|Africa 5 Nov 11 Computer school
The room is dim, in total silence, children sitting stone still, their ears covered and a ghostly light flickering. Occasionally a voice rings out, calling for help, or a deep chuckle emerges.
The beginning of a ghost story? Not at all. This is our new project, a children’s computer class held on Saturday afternoons.
We brought some Learning Games from Canada last September and allowed our two young Kenyan assistants, Brenda and Vincent, to become familiar with them. The games touch on Math, English, Logic, Prediction etc. I must say Brenda and Vincent had fun too. About six weeks ago we ran test classes with the two children of the office secretary, and then opened it to others from roughly grades 4 to 6.
We are supposed to begin at 2 p.m, but children start to arrive just after 1.00 because they know we can only take ten students and they want to make sure of their space. They pay their hundred shillings (about $1.20 US) and settle down for two hours. These kids had only ever seen a picture of a computer, and never touched one, but within a few minutes they were clicking, pointing, sliding CDs into the trays and closing down their machines. Parents tell us that the children think we should offer the class every day of the week! After the two hours we have to insist they leave and they dutifully cover all their pieces of machinery to protect against the ubiquitous dust.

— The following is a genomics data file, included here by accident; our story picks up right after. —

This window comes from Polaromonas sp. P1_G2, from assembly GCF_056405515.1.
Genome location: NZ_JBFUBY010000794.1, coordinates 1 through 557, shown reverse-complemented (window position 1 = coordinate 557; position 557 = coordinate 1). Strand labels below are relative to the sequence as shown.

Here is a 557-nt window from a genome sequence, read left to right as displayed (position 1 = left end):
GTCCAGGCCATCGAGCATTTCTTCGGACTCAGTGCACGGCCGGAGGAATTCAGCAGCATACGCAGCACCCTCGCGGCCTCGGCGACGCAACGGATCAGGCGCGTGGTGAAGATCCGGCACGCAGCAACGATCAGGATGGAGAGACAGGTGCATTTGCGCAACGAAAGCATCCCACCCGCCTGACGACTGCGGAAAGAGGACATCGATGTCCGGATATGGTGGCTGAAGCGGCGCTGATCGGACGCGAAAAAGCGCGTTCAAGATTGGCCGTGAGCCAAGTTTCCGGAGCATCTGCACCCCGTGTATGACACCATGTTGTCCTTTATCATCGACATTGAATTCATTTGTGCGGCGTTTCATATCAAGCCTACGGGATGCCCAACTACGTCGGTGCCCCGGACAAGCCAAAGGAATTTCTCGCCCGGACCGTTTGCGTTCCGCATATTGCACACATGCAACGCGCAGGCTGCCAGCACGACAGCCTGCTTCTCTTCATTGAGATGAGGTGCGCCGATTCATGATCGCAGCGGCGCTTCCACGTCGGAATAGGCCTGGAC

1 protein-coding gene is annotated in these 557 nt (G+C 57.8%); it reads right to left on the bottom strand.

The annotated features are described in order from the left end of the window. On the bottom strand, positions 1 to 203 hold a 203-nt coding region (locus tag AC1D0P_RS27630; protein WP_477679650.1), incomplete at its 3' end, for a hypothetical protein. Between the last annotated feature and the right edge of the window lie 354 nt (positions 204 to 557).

When we did our first ‘test’ class, I asked Marvin, who is nine, if he wanted to come back. "Yes!" "Will you tell your friends?" "Yes!" "What will you say?" "AMAZING!"
They love Zoombinis ,which is a strategy, prediction and logic game in three levels with little blue creatures they put together. We insist they spend a short time with Carmen San Diego, Math Detective, because in the huge elementary school classes, there is no time for math drills or what we used to call "mental arithmetic." Even in grade 3 children are still counting on their fingers. Of course the whole time they are improving their English skills, reading and listening to the instructions.
Last week we set up a system of certificates they can earn by completing the levels of each of the games and they all took home Certificate Number 1: Basic Computer Operation. A wall chart shows which certificates have been earned and how many there are to go. Last week Marvin really focussed and finished all three levels of Zoombinis and will proudly take home three pieces of paper. Sophie got two, Harry and Marion did level One. Gradually we are introducing elements of word processing and they can select text and change the font appearance.
When we started we thought we would maybe run a class for four to six weeks and then give others a chance. But there are so many games for them to do it would be hard to make a cut off. Schools are closed during December so we’ll be offering two afternoons a week and see if we can capture another ten potential computer geeks!